Washington Monthly | Fabricating Evidence to Justify an Attack on Iran
The re-election of Benjamin Netanyahu as Israel’s prime minister could very well lead to the annexation of the West Bank and an end to the possibility of a two-state solution to the Israeli-Palestinian conflict. But it has been clear for a while now that Netanyahu has another foreign policy goal in the Middle East. He desperately wanted Trump to pull the U.S. out of the Iran nuclear agreement and would welcome this country’s military intervention in Iran.
Just a week before Trump announced his decision about the Iran nuclear agreement, Netanyahu staged a massive public relations event in which he announced that an undercover Israeli operation had stolen documents verifying Iran’s previous nuclear arms program. He had to walk a fine line to acknowledge that most of the material had to do with a program that ended in 2003, while implying that the threat remained. To do so, he claimed that Iran lied about their efforts, something that surprised no one—especially those who had been involved in the negotiations leading up to the 2015 agreement.
While U.S. intelligence officials reaffirmed as recently as the end of January that Iran is still in compliance with the agreement—even after the U.S. pulled out—Trump made a show of undermining their assessment, claiming that they are wrong and should go back to school.
On Sunday, Trump enabler Sharyl Attkisson hosted a report on her show purporting to have new evidence suggesting that Iran could be hiding evidence of a nuclear project. The story came from Jay Rosen, the former Fox News correspondent who was investigated by the Obama administration for conspiring with State Department employee Stephen Jin-Woo Kim on a story about a possible nuclear test by North Korea. It was reported that Rosen’s story put intelligence assets in that country at risk.
The “new evidence” Rosen reported on Sunday came from the Iranian archives that were previously discussed by Netanyahu at his public relations event. Apparently some of the documents related to an underground facility referred to as “the Shahid Boroujerdi project,” which was built in 2002-2003 at the Parchin military facility near Tehran.
In terms of what you need to know about that project, during his report, Rosen pulled a quote from David Albright, founder of the non-governmental Institute for Science and International Security, in which he says, “We think they may be working on nuclear weapons and making progress.” The tape of Rosen’s interview with Albright has been edited both before and after that statement, so it is impossible to know the context of that remark. But here is how Albright and his colleagues ended a report on their review of the documents related to the Boroujerdi project.
The provisions of the JCPOA, with the current IAEA monitoring regime, would not be able to detect and precipitate action in time to block Iran from dashing to a nuclear weapon within a short period of time, particularly as restrictions on enrichment start to end beginning in five years.
In other words, nothing in those documents suggests that Iran is currently working on nuclear weapons. Rosen basically admits that at the end of his report.
Analysts believe the site has some active military purpose, and when major restrictions on Iran’s nuclear programs are lifted in the next decade, this facility could help them build a nuclear weapon faster than we thought.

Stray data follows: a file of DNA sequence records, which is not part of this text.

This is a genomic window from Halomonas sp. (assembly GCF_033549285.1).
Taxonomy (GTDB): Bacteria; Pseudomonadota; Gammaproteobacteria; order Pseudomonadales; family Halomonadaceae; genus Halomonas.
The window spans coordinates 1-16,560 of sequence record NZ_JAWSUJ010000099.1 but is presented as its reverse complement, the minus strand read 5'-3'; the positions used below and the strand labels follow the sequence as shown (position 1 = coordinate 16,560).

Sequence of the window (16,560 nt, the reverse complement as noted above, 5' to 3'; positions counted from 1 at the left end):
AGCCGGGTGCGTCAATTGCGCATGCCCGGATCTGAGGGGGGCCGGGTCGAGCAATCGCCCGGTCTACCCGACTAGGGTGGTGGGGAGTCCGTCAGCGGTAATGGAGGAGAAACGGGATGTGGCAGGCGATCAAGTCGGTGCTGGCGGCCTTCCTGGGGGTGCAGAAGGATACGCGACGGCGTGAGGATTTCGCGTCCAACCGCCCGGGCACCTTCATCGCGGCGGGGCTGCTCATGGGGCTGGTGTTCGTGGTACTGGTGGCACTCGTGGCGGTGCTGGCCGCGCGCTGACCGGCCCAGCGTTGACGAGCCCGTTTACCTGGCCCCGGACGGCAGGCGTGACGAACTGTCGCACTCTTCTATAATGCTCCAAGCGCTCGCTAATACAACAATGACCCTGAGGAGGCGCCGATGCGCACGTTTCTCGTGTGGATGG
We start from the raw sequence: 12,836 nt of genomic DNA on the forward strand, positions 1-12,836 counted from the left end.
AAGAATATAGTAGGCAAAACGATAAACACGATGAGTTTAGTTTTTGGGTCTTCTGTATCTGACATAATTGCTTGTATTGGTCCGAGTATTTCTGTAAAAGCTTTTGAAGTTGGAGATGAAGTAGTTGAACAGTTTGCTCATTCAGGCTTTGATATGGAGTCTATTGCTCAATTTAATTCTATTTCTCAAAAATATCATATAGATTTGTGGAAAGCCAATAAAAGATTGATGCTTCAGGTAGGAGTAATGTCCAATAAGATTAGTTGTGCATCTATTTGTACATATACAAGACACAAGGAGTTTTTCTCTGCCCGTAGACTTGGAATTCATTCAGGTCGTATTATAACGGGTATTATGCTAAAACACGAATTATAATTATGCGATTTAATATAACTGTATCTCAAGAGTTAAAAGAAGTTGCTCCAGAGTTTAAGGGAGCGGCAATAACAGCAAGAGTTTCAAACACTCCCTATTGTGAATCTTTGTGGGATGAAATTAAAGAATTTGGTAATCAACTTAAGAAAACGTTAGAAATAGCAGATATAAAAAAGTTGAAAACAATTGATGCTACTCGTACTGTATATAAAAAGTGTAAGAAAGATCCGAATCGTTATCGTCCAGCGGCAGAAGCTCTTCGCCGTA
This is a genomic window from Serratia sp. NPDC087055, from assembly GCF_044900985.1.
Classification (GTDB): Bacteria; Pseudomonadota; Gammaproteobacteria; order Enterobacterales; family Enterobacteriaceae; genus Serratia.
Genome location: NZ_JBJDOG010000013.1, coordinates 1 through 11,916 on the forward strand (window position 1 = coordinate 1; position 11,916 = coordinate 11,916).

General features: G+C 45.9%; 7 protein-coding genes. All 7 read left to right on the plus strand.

The big threat is that if this site still exists (something that hasn’t been proven), and if Iran begins to enrich uranium in five years, this facility could be used in the development and production of nuclear warheads.
This isn’t the first time that the military facility at Parchin has been used to inflame criticism of the Iran nuclear agreement. As Max Fisher explained, one month after the agreement was signed, the Associated Press ran a story claiming that Iran would be allowed to inspect the facility itself.
On Wednesday afternoon, the Associated Press published an exclusive report on the Iran nuclear program so shocking that many political pundits declared the nuclear deal dead in the water. But the article turned out to be a lot less damning that it looked — and the AP, which scrubbed many of the most damning details, is now itself part of this increasingly bizarre story…
[Jeffrey Lewis, an arms control expert at Middlebury College’s Monterey Institute of International Studies] suspects that the point of the leak was to make the IAEA agreement on Parchin sound as bad as possible, and to generate political attention in Washington, with the hopes that political types who do not actually understand normal verification and inspection procedures — much less the Parchin issue — will start making demands.
“Normally people don’t care about this kind of thing,” Lewis said. “Normally, if the IAEA is satisfied, everyone is satisfied. But now [with this story] the IAEA being satisfied is now no longer good enough; people are going to insist that they personally be satisfied.”…
“I think there are some people who really want an Iranian admission of guilt not because it helps to verify the deal, but because they will then use that on the front page of the New York Times to end support for the deal,” Lewis said.
Now that Trump has pulled the U.S. out of the deal, the idea is to promote the lie that Iran could be hiding evidence of a nuclear project to back up the president’s statements about how we can’t trust intelligence sources or the IAEA. You can expect this story to start bubbling up on right wing news sites, with calls for a U.S. military intervention in Iran, which is exactly why Netanyahu planted it in the first place.